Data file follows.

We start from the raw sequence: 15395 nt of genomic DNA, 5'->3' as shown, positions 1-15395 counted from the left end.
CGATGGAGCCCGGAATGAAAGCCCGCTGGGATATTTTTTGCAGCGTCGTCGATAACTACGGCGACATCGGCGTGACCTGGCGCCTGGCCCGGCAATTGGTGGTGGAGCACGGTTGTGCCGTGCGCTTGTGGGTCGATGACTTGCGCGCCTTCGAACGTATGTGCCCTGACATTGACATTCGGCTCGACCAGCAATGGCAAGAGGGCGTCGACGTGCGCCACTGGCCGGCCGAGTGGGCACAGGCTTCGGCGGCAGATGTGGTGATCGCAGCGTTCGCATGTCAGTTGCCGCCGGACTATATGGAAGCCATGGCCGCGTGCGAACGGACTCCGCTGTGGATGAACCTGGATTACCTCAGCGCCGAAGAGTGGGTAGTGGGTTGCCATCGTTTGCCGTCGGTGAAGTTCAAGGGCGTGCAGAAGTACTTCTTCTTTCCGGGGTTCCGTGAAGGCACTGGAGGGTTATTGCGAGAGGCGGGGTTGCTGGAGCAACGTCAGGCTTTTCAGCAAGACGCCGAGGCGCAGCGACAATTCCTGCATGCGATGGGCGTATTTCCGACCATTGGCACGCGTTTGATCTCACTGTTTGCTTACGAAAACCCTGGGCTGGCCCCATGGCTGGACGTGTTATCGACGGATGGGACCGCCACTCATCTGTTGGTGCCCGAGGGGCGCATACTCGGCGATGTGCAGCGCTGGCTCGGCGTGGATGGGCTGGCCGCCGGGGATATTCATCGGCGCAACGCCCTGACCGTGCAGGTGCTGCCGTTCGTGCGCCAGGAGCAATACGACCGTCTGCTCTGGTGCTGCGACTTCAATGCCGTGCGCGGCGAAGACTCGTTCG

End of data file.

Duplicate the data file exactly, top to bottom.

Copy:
We start from the raw sequence: 15395 nt of genomic DNA, 5'->3' as shown, positions 1-15395 counted from the left end.
CGATGGAGCCCGGAATGAAAGCCCGCTGGGATATTTTTTGCAGCGTCGTCGATAACTACGGCGACATCGGCGTGACCTGGCGCCTGGCCCGGCAATTGGTGGTGGAGCACGGTTGTGCCGTGCGCTTGTGGGTCGATGACTTGCGCGCCTTCGAACGTATGTGCCCTGACATTGACATTCGGCTCGACCAGCAATGGCAAGAGGGCGTCGACGTGCGCCACTGGCCGGCCGAGTGGGCACAGGCTTCGGCGGCAGATGTGGTGATCGCAGCGTTCGCATGTCAGTTGCCGCCGGACTATATGGAAGCCATGGCCGCGTGCGAACGGACTCCGCTGTGGATGAACCTGGATTACCTCAGCGCCGAAGAGTGGGTAGTGGGTTGCCATCGTTTGCCGTCGGTGAAGTTCAAGGGCGTGCAGAAGTACTTCTTCTTTCCGGGGTTCCGTGAAGGCACTGGAGGGTTATTGCGAGAGGCGGGGTTGCTGGAGCAACGTCAGGCTTTTCAGCAAGACGCCGAGGCGCAGCGACAATTCCTGCATGCGATGGGCGTATTTCCGACCATTGGCACGCGTTTGATCTCACTGTTTGCTTACGAAAACCCTGGGCTGGCCCCATGGCTGGACGTGTTATCGACGGATGGGACCGCCACTCATCTGTTGGTGCCCGAGGGGCGCATACTCGGCGATGTGCAGCGCTGGCTCGGCGTGGATGGGCTGGCCGCCGGGGATATTCATCGGCGCAACGCCCTGACCGTGCAGGTGCTGCCGTTCGTGCGCCAGGAGCAATACGACCGTCTGCTCTGGTGCTGCGACTTCAATGCCGTGCGCGGCGAAGACTCGTTCG